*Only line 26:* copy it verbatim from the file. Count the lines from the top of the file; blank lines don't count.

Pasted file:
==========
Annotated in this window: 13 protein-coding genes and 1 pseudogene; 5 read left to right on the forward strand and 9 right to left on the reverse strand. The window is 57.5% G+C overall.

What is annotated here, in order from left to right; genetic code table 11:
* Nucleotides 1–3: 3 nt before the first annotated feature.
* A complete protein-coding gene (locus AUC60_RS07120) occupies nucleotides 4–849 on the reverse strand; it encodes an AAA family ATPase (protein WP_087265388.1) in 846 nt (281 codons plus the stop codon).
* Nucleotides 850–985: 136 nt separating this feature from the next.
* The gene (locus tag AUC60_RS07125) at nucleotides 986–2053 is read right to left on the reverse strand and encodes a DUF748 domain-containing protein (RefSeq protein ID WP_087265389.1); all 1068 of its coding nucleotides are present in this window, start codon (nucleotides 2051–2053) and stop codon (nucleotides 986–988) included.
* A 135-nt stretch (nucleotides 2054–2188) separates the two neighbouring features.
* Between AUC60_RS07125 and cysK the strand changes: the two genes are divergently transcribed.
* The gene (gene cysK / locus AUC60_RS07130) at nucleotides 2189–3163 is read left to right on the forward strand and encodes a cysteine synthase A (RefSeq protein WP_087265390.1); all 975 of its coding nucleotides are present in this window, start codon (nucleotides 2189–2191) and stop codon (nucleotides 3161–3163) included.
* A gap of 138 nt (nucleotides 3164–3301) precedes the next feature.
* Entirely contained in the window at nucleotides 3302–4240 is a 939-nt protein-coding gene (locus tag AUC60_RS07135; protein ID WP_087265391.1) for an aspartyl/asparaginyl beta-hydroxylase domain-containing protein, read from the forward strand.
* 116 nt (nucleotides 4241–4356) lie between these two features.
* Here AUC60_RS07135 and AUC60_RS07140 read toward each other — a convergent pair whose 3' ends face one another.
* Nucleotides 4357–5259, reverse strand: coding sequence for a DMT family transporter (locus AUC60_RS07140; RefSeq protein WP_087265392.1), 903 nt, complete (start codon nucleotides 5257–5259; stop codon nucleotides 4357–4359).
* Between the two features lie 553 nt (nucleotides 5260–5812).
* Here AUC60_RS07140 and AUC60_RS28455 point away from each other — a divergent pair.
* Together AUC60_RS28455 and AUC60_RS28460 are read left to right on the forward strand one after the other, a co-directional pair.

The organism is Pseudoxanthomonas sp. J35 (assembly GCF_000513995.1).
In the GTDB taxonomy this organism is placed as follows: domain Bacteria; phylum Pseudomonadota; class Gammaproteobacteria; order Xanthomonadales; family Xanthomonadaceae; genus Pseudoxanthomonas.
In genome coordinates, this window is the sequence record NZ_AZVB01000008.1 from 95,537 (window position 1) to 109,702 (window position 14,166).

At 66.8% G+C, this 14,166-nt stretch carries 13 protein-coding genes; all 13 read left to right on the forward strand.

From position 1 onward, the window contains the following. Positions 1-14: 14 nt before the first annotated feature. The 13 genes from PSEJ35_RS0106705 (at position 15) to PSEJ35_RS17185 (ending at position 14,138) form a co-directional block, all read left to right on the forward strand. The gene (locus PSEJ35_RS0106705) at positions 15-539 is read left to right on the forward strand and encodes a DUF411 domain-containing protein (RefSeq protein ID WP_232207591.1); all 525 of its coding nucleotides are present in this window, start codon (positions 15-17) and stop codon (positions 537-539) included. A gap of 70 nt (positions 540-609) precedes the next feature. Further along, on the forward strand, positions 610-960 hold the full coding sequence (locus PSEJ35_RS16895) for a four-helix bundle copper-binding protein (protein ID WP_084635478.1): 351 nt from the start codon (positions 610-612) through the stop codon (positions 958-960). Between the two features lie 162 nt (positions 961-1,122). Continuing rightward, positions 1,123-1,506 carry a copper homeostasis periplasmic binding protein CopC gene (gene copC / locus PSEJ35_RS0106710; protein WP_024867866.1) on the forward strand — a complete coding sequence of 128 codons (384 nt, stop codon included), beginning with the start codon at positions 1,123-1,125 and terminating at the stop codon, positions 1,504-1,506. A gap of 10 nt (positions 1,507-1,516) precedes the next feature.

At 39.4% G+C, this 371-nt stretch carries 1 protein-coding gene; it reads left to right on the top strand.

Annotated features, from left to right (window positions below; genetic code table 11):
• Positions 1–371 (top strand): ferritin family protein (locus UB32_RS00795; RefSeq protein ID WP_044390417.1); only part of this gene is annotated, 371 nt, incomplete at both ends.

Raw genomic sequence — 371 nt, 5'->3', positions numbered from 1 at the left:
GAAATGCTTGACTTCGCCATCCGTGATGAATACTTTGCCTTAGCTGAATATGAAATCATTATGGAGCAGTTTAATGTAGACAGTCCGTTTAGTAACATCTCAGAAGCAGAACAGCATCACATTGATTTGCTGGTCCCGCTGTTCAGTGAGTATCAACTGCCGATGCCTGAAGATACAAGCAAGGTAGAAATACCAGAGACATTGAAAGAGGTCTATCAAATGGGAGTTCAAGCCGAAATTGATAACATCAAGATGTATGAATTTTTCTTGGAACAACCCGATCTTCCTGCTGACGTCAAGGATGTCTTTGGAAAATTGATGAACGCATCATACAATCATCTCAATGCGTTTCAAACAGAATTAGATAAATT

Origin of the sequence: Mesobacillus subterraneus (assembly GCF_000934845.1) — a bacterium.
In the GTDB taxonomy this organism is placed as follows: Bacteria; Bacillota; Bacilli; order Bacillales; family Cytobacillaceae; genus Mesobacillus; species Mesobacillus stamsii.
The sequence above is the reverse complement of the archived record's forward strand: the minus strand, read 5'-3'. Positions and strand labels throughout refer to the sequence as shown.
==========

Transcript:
Raw genomic sequence — 371 nt, 5'->3', positions numbered from 1 at the left: